I think we are in total agreement. Of course, there were always these kinds of things. When I was a kid, I hated the 3 Stooges. I just didn't get it (I still don't); they just seemed to be people being mean to each other.

I think what you've noted may be part of a broader trend. For example, the show 24 really bothers me. When did we become the torturers? It used to be that torture was something that defined the bad guys. Perhaps it is that we've looked closely at the world and discovered that the villain is us.

But that doesn't mean we need to glorify it in our art.

Lúthien Merilin said...

I found this article searching if there are any others out there who are tired of the ubiquitous chronic irony and cynicism. I don't think that it's just the contemporary hipster who displays this: I can't remember a world without it, though it's surely stronger now than before. Born in the 1960's, I can at least remember reading / seeing things that were *not* meant ironically - though there always seemed to be someone (in the audience, at school, ...) quietly sniggering about "so much un-coolness".

That ironic snigger never made any sense to me. Not when I was in primary school (where I first noticed it), and not today. The attitude of the 'ironic sniggerers' suggested that they considered themselves more worldly, street-wise, cool, mature (as Douglas Adams would say "a hoopy frood") as if they viewed the whole business from a wider, detached perspective. Which was, of course, never explained, for this would render their perspective vulnerable as a potential target for irony from a (maybe yet undiscovered) class of meta-froods - or über-hipsters.
Therefore, this perspective should only be suggested, but never made concrete.

I've tried to ignore or avoid these people as well as I could. I still could work my way around it in art school, though it took a switch to another school to avoid getting mired down in the ironic wasteland that had developed on the first one. But the area of visual arts is now so thick with irony (Damien Hirst, just to name one) that it often feels as if everyone is infected with some kind of mental virus. This virus paralyses their capacity to express any thought, idea or emotion that comes from within, that's truly felt and in earnest.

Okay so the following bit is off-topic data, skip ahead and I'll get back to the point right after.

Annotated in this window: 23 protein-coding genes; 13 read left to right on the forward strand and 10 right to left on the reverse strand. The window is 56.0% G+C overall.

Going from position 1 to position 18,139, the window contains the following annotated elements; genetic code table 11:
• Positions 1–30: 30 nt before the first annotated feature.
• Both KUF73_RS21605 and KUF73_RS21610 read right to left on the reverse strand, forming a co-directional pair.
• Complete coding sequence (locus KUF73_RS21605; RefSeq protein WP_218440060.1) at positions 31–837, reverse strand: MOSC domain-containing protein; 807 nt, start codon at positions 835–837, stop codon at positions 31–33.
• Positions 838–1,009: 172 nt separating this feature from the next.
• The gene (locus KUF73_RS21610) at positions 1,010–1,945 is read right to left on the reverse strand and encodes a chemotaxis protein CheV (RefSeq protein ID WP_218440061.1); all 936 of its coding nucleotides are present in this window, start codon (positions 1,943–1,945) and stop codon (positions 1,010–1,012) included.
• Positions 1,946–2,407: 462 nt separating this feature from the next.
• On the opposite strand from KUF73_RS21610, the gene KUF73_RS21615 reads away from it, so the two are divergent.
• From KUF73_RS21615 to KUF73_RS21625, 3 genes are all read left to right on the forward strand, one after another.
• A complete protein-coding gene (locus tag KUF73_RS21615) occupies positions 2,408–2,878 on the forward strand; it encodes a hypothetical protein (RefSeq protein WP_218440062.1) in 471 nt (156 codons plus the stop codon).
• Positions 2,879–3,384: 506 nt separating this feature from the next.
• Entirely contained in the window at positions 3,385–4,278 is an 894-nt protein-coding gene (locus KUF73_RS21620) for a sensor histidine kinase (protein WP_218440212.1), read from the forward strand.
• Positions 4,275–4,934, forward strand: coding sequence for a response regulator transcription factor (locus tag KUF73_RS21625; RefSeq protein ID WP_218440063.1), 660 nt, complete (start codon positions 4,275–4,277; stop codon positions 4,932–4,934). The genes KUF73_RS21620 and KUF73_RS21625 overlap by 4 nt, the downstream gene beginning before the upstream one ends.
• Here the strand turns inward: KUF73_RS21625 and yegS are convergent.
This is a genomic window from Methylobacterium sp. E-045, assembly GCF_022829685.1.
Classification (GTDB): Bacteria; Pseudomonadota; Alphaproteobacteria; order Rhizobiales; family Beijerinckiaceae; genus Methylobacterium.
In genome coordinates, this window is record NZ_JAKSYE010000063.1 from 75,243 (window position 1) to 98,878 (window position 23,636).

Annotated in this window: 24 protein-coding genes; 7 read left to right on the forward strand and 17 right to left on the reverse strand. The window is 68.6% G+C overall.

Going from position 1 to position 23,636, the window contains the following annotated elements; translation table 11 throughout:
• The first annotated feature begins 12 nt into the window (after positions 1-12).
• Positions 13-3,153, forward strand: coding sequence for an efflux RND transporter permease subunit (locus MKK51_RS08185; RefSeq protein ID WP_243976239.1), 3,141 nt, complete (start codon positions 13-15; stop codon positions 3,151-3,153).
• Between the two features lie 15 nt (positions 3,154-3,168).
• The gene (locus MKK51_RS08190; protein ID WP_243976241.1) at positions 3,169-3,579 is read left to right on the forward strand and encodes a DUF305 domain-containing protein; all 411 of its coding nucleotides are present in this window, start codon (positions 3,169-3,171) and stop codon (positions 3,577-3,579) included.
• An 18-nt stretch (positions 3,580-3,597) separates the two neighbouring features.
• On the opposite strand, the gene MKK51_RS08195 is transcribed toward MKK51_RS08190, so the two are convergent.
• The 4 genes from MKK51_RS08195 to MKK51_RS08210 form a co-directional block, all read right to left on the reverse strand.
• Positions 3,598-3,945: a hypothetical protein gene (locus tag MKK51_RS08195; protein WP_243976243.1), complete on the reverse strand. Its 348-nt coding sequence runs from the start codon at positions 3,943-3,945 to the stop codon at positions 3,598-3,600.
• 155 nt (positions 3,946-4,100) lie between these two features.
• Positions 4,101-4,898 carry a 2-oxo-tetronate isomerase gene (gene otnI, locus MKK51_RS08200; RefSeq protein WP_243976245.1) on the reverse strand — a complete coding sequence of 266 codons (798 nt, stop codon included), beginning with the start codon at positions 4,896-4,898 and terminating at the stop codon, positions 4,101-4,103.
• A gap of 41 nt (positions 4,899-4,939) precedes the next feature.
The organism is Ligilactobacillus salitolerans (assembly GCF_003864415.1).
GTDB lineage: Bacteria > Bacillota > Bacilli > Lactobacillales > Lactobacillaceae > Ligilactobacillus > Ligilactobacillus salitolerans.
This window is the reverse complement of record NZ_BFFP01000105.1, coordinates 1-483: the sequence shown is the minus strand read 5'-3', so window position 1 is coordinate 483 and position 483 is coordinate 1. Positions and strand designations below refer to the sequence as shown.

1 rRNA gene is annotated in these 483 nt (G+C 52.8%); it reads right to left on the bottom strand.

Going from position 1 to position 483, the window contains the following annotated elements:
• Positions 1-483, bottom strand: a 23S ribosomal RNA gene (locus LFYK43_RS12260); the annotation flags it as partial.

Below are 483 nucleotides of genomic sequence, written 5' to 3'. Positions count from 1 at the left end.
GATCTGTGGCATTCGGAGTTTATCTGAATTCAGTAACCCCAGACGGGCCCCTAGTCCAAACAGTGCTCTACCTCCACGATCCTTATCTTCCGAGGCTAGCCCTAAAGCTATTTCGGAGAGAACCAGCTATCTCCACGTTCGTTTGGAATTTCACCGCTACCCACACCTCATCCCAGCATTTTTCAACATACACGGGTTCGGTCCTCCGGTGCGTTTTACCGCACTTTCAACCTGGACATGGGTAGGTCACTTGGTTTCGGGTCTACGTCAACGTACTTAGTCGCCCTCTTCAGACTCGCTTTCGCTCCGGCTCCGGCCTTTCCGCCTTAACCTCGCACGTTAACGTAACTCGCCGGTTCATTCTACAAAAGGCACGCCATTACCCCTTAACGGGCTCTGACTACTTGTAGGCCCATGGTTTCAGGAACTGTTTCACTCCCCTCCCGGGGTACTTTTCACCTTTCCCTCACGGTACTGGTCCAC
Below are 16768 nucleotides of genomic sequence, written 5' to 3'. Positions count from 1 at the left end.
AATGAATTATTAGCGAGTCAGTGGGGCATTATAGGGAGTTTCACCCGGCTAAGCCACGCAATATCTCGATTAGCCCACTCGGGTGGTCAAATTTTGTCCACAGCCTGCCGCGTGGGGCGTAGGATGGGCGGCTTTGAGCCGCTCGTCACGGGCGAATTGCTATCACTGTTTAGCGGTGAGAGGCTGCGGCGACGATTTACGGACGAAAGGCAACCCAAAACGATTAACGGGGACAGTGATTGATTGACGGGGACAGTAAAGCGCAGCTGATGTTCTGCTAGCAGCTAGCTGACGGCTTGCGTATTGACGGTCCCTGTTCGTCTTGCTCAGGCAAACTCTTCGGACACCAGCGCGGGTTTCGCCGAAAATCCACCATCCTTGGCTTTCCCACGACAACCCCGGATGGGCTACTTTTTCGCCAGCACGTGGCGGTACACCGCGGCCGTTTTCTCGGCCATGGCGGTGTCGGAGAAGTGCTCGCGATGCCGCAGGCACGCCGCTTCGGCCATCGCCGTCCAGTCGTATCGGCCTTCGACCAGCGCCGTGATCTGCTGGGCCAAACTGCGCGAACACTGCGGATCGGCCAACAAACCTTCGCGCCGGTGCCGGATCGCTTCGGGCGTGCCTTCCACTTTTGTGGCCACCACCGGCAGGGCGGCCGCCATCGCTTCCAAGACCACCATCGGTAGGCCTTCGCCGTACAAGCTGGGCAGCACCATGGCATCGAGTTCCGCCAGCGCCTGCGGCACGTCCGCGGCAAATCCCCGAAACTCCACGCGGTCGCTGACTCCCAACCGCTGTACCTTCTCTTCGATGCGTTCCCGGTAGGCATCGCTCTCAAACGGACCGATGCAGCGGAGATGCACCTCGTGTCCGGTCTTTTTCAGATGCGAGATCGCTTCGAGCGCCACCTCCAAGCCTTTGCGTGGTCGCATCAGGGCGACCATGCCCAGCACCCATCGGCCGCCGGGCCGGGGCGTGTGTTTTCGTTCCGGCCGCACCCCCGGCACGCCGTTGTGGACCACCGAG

What comes out is no longer the ironic smirk that's supposed to suggest superiority, but (as you write) chortling, contemptuous, derisive detachment.

My feeling about it has slowly changed from puzzlement, via being pissed-off, to outright disgust and sadness. It's being tempered only by the realization that most of the people who display this attitude are simply following what they think is - indeed, "hip" or "cool".

It's a very mixed feeling when I see movies that were made before the dictatorship of irony took hold or somehow escaped its rule (and they are even made today); or when I look at paintings made in earnest; or even listen to music that does not bow before this Ironic Crown. I think that's because I can see and hear what people are capable of in the sense of truly connecting to one another and the world. It's magnificent and indeed, healing.
And yet, because Irony dictates it, they do the exact opposite. Maybe they think they're the heroes of transgressive avant-garde?

But how numb does one have to be to be blind to the unbridgeable gap between rebellion against stifling oppression and being a terminal jerk?
And the one that worries me: how much difference is there between that terminal jerk and a pretended psychopath?